Over the past decades Optical Lithography has become increasingly complex and expensive. As a consequence frequency multiplication techniques have been explored and have already been implemented in manufacturing. Directed self-assembly (DSA) based on block co-polymer (BCP) chemistry has been identified as a promising candidate for effective frequency multiplication at very small dimensions. DSA is based on the property of BCP materials to give spontaneous micro-phase separation resulting in lamella, cylinder or sphere type structures. These can be used to define line/space or hole patterns, which are the primary features in chip designs.
Poly(styrene-b-methylmethacrylate) BCP systems have been the work horse for initial DSA studies. However, the resolution of this material is limited to ~25nm pitch due to the relatively low c-value of this system. BCP systems with higher c-values are under development, but much needs to be learned about processing of these systems.
As your main activity, you will work with the DSA flows as implemented at imec and further develop them to make them amenable for high-c material processing. You will also explore how various process parameters influence its performance. After a process meets initial standards you will explore how defects are formed in high-c BCP materials and explore methods for defect reduction. The objective is to determine the parameters that need to be controlled for high fidelity pattern formation. Your work will consist of setting up experiments, running them in our clean room and analyzing the acquired data.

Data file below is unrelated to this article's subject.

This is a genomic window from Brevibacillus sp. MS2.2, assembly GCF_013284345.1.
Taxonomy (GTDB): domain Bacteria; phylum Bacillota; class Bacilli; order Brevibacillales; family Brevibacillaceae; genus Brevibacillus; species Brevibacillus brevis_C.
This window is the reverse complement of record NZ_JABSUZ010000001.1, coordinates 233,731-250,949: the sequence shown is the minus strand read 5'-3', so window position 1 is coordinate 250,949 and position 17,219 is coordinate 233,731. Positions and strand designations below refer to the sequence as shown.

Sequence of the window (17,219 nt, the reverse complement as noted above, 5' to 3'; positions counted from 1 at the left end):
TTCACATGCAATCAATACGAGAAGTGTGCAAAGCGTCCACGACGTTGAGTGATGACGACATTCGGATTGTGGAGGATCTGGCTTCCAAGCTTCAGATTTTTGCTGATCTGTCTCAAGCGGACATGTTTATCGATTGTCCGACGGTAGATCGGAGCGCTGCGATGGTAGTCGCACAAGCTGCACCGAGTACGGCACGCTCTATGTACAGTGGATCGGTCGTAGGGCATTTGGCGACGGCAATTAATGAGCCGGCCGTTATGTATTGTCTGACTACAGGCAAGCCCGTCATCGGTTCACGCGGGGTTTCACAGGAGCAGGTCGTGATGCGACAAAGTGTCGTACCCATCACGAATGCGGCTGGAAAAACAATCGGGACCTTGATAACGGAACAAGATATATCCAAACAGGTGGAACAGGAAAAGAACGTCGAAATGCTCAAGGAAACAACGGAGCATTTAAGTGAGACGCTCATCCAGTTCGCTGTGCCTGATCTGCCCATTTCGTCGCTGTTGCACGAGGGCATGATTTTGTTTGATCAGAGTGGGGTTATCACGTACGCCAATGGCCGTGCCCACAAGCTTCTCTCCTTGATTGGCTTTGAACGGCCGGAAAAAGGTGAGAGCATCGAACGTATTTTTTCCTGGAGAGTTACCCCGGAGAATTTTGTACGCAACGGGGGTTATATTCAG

You will work together with a team of lithography specialists within an international environment using advanced tools at the leading edge technology. Also the interaction with the material suppliers for formulation of dedicated DSA chemistries, equipment suppliers for processing or metrology and partnering universities will be part of your work. Your experimental work will be carry out in a modern 300 mm semiconductor cleanroom using the lithography clusters to coat and expose silicon wafers and metrology tools for material characterization. The results of your research will be presented to the imec partners, and are either published at international conferences, in peer reviewed journals or filed for patent.
Chemistry, chemical engineering, nano-technology, materials science.
Type of work:
50% for preparation and execution of experiments, 30% for data analysis, 20% for literature study.
Supervisor: Stefan De Gendt or Guido Groeseneken
Daily advisor: Paulina Rincon
When you apply for this PhD project, mention the following reference code in the imec application form: ref. STS 1704-15.